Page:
Mr. Redwood : Sir Ronald will defend the public interest as he did as a civil servant and subsequently as chairman of the Post Office. He has a fine record of public service and this job is not connected in any way with the party political dogfight in the way in which the hon. Gentleman has tried to suggest.

Amendment No. 10 changes the way in which the Bill gives effect to one of the central recommendations of the Dearing report--that directors should state in their accounts whether those accounts have been drawn up in accordance with applicable accounting standards. It implements the Committee's wish that any company departing from accounting standards should give reason why. It does not, however, also require the financial effects to be shown, as that is tantamount to saying that companies can never deviate from accounting standards narrowly defined.

Anyone concerned about the accounting practices is free to question the company at the AGM before which the accounts are laid. The Financial Reporting Council will have a duty to stop departures from accounting standards becoming a scandal. It will also be the responsibility of auditors to draw attention to any departure which causes the accounts not to give a true and fair view.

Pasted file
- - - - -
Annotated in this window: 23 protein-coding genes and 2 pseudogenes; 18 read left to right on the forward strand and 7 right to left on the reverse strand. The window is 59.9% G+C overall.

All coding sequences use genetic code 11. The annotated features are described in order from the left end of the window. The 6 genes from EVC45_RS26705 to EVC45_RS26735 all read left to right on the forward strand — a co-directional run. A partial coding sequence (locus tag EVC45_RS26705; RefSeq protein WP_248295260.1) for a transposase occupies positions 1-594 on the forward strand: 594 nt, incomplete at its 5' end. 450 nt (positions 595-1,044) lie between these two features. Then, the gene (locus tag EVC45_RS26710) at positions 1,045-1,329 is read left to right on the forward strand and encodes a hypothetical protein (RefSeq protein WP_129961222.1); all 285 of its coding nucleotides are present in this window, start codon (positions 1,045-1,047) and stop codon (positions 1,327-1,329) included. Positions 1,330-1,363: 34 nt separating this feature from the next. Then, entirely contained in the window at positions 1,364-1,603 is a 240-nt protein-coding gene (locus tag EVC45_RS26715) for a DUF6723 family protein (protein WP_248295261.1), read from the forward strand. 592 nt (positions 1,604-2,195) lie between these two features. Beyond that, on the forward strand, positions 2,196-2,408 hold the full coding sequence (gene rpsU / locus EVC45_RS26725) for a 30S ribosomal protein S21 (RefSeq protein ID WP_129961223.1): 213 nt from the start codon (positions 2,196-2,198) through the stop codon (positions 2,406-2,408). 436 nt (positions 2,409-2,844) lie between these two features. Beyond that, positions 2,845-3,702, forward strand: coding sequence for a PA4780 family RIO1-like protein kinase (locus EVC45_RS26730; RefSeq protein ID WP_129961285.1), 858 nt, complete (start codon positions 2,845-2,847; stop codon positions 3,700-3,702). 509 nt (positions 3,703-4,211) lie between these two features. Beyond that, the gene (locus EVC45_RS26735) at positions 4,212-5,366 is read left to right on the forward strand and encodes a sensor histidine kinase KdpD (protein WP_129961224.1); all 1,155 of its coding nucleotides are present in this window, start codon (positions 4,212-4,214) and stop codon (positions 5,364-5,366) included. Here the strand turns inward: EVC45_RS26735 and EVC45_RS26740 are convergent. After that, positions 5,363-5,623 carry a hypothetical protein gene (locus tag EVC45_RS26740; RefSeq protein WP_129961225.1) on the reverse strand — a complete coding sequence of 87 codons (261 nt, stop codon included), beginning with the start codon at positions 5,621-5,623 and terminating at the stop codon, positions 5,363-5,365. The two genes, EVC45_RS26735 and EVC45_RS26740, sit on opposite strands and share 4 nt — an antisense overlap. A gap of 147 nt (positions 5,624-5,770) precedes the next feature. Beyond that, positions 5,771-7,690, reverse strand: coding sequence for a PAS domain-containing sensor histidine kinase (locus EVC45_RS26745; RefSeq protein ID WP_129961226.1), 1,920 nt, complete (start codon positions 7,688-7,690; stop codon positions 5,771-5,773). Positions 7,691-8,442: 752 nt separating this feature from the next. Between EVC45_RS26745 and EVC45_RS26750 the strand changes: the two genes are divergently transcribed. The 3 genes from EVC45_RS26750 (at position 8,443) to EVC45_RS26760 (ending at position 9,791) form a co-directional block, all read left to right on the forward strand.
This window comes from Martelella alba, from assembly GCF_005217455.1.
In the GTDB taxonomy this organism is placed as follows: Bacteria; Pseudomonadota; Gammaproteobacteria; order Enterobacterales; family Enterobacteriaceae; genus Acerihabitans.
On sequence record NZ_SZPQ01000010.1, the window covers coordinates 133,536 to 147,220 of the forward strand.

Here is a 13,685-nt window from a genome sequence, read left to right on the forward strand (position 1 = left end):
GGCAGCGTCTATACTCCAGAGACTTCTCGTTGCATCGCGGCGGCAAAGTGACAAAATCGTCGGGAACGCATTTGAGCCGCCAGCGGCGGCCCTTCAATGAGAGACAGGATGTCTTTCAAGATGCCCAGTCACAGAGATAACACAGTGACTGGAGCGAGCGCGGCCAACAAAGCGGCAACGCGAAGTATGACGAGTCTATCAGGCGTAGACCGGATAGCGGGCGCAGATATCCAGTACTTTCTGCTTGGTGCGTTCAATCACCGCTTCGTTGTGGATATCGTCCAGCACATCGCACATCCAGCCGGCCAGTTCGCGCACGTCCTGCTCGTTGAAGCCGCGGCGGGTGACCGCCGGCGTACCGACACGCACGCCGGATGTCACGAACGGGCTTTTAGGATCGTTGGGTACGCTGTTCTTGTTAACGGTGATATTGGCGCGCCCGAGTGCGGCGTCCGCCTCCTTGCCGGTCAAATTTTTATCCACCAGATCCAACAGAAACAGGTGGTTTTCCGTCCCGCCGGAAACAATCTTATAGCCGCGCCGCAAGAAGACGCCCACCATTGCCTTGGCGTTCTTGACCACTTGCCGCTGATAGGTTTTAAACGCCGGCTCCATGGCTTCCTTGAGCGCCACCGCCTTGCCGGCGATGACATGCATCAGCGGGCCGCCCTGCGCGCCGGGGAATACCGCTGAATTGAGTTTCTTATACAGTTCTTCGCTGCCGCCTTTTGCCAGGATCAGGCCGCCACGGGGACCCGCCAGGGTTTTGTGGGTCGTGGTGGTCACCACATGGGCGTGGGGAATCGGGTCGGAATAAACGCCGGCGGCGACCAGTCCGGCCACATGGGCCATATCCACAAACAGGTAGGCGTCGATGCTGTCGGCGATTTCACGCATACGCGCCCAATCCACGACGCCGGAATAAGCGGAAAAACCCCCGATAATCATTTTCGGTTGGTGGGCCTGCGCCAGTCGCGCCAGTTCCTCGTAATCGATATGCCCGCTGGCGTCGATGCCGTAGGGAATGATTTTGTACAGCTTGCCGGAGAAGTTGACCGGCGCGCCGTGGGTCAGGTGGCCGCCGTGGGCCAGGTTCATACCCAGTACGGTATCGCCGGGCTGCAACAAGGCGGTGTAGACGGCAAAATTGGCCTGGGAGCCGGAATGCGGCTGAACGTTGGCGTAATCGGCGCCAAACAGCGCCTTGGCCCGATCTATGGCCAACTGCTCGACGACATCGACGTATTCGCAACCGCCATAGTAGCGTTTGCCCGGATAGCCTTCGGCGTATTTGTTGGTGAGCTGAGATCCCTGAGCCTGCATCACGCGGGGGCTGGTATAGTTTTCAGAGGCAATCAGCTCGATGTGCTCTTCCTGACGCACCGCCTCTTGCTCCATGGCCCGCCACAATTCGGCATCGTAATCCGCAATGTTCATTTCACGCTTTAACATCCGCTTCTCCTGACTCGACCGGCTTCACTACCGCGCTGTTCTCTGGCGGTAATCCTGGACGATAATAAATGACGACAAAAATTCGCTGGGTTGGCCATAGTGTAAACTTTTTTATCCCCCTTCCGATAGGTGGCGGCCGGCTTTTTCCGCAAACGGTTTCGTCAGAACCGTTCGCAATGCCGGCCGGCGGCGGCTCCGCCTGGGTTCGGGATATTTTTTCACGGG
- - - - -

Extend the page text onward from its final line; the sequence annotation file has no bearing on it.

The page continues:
There are other reasons why the Bill in its present form is not acceptable on this point. We have argued consistently in relation to Dearing that it is important that at the end of the day standards are not given legal effect. The strength of accounting standards is that they offer a more flexible system of rules than statute can provide. We believe that a requirement to show financial effects would result in standards increasingly written and interpreted as a piece of statute law--with greater emphasis on meeting the letter rather than the spirit. Whilst we all want standards to have authority--indeed, the whole thrust of

Column 947

the Dearing proposals has that end in view-- I do not believe that the way to do this is to encourage greater legalism. This could all too easily shift the emphasis of accounting away from the objective of producing true and fair accounts.